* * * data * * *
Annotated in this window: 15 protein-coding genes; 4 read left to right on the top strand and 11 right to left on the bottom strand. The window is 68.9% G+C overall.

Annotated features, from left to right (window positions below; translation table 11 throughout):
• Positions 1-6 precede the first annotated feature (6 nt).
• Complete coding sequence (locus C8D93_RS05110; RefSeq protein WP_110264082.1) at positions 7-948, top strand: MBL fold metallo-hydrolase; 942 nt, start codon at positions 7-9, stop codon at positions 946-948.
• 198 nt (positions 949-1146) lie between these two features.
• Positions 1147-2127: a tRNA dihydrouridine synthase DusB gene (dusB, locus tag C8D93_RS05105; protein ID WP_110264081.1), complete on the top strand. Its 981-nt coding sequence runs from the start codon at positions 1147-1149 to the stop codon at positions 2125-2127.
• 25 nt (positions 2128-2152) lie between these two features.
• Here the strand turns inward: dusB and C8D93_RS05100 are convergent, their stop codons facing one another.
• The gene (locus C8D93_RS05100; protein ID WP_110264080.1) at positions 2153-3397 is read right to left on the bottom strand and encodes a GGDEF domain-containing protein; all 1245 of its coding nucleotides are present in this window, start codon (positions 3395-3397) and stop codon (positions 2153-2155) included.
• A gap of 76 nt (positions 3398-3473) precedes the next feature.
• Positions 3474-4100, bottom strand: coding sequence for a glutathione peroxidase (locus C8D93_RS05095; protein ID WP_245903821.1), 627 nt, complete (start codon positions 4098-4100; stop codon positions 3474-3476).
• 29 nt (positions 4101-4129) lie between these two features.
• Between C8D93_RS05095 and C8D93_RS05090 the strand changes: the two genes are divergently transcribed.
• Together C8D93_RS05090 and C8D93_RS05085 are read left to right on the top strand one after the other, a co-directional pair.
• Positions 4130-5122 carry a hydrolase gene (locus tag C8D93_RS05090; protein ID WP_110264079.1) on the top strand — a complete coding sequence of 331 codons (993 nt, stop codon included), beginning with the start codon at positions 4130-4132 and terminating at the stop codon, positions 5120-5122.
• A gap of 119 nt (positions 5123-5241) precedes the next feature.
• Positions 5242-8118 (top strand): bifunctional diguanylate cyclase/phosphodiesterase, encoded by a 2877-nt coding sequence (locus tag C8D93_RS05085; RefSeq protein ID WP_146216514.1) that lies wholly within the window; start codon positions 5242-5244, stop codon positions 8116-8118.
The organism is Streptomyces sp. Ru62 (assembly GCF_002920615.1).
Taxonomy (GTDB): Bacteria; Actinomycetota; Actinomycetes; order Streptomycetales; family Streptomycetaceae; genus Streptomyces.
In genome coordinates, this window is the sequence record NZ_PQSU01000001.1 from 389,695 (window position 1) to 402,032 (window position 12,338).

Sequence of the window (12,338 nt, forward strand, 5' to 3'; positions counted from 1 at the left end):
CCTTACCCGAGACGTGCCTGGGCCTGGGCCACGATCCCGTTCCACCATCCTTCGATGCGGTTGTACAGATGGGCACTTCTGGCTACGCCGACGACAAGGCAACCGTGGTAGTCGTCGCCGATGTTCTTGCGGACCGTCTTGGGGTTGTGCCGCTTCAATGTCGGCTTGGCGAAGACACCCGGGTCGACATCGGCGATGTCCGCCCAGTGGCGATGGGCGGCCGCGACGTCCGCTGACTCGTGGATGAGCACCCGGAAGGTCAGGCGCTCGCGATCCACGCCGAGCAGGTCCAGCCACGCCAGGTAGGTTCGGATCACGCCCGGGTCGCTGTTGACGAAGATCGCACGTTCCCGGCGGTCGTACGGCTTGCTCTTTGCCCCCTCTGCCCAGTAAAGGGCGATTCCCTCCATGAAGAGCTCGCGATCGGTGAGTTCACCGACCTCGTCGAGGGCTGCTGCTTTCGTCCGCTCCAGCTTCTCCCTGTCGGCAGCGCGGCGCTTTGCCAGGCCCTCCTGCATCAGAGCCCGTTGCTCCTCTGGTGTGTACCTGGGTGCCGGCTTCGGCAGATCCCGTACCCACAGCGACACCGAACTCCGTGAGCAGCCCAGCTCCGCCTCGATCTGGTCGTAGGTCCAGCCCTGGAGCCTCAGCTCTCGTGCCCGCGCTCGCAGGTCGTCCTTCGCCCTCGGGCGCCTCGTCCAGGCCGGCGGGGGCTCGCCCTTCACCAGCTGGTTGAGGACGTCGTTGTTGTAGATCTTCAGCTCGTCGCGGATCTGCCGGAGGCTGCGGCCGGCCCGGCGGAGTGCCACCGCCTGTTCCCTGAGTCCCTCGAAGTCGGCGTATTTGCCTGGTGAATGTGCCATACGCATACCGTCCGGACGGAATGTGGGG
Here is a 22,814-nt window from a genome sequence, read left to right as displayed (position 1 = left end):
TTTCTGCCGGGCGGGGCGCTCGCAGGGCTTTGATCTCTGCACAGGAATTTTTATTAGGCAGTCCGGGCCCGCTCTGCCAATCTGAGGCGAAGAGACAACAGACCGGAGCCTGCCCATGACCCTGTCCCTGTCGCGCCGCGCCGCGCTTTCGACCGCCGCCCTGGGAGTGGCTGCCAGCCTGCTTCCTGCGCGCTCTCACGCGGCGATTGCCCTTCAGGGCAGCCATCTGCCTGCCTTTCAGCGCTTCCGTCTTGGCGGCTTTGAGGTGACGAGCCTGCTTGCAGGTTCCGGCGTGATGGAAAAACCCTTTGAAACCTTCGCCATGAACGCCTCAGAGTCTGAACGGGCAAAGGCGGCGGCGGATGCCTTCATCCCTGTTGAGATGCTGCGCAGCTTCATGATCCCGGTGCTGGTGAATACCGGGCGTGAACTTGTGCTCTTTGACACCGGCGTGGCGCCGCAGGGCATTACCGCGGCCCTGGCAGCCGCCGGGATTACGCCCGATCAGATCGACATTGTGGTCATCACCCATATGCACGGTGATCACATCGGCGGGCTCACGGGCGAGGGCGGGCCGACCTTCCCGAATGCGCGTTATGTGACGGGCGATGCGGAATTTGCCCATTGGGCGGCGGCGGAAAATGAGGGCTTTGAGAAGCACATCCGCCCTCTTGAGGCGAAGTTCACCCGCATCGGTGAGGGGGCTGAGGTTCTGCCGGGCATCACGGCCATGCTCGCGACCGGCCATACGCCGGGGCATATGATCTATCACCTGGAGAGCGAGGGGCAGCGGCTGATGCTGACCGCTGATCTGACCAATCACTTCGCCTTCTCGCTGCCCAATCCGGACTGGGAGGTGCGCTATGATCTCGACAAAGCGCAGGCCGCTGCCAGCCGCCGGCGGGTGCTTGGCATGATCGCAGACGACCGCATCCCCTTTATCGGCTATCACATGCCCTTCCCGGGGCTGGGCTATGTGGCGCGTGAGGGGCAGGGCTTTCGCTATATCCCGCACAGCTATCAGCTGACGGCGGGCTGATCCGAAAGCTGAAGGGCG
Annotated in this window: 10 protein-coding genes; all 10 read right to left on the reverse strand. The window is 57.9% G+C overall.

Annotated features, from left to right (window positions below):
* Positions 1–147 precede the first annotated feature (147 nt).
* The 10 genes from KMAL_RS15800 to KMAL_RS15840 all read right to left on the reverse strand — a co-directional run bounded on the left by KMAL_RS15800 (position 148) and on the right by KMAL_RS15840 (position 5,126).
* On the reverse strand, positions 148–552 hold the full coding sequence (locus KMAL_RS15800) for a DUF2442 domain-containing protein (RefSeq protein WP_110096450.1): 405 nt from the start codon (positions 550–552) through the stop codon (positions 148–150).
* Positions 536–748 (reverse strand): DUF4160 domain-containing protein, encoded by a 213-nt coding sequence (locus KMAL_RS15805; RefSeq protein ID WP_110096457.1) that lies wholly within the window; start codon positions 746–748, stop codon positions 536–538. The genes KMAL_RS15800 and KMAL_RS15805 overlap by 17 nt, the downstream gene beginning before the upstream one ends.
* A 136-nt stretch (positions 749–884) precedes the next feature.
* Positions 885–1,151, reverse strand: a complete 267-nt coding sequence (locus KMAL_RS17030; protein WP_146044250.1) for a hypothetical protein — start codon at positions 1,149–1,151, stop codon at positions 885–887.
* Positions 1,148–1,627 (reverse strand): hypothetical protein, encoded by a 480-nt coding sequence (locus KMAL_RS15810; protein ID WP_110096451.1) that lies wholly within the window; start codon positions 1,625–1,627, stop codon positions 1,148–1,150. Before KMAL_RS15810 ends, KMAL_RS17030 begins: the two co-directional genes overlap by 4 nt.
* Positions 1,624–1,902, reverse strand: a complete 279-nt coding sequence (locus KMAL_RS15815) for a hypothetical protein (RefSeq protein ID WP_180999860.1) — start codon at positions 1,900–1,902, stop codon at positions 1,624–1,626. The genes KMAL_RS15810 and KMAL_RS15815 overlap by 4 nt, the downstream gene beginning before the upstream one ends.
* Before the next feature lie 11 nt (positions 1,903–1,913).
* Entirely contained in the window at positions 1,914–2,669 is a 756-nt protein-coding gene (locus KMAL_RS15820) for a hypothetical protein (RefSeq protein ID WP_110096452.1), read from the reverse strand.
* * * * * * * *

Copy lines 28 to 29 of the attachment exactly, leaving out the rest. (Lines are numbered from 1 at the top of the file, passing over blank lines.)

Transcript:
* The 10 genes from KMAL_RS15800 to KMAL_RS15840 all read right to left on the reverse strand — a co-directional run bounded on the left by KMAL_RS15800 (position 148) and on the right by KMAL_RS15840 (position 5,126).
* On the reverse strand, positions 148–552 hold the full coding sequence (locus KMAL_RS15800) for a DUF2442 domain-containing protein (RefSeq protein WP_110096450.1): 405 nt from the start codon (positions 550–552) through the stop codon (positions 148–150).